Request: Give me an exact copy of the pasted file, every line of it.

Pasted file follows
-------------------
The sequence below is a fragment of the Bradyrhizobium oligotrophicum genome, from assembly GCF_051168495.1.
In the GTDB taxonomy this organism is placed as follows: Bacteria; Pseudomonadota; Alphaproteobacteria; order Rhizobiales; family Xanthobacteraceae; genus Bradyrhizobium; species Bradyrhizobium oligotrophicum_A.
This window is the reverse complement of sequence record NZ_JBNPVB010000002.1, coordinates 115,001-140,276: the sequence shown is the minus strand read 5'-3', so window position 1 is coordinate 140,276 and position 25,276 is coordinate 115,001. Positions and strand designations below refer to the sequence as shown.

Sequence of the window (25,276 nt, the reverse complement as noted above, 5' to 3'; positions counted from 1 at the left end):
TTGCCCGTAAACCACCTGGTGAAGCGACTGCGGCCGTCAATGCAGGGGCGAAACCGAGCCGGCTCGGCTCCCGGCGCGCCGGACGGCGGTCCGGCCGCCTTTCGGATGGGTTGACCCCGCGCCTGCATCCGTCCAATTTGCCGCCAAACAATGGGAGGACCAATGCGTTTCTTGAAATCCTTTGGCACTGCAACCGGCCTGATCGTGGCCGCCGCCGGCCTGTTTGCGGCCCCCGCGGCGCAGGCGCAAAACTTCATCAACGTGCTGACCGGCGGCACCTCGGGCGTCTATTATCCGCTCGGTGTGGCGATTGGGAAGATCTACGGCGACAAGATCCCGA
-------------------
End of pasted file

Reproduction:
The sequence below is a fragment of the Bradyrhizobium oligotrophicum genome, from assembly GCF_051168495.1.
In the GTDB taxonomy this organism is placed as follows: Bacteria; Pseudomonadota; Alphaproteobacteria; order Rhizobiales; family Xanthobacteraceae; genus Bradyrhizobium; species Bradyrhizobium oligotrophicum_A.
This window is the reverse complement of sequence record NZ_JBNPVB010000002.1, coordinates 115,001-140,276: the sequence shown is the minus strand read 5'-3', so window position 1 is coordinate 140,276 and position 25,276 is coordinate 115,001. Positions and strand designations below refer to the sequence as shown.

Sequence of the window (25,276 nt, the reverse complement as noted above, 5' to 3'; positions counted from 1 at the left end):
TTGCCCGTAAACCACCTGGTGAAGCGACTGCGGCCGTCAATGCAGGGGCGAAACCGAGCCGGCTCGGCTCCCGGCGCGCCGGACGGCGGTCCGGCCGCCTTTCGGATGGGTTGACCCCGCGCCTGCATCCGTCCAATTTGCCGCCAAACAATGGGAGGACCAATGCGTTTCTTGAAATCCTTTGGCACTGCAACCGGCCTGATCGTGGCCGCCGCCGGCCTGTTTGCGGCCCCCGCGGCGCAGGCGCAAAACTTCATCAACGTGCTGACCGGCGGCACCTCGGGCGTCTATTATCCGCTCGGTGTGGCGATTGGGAAGATCTACGGCGACAAGATCCCGA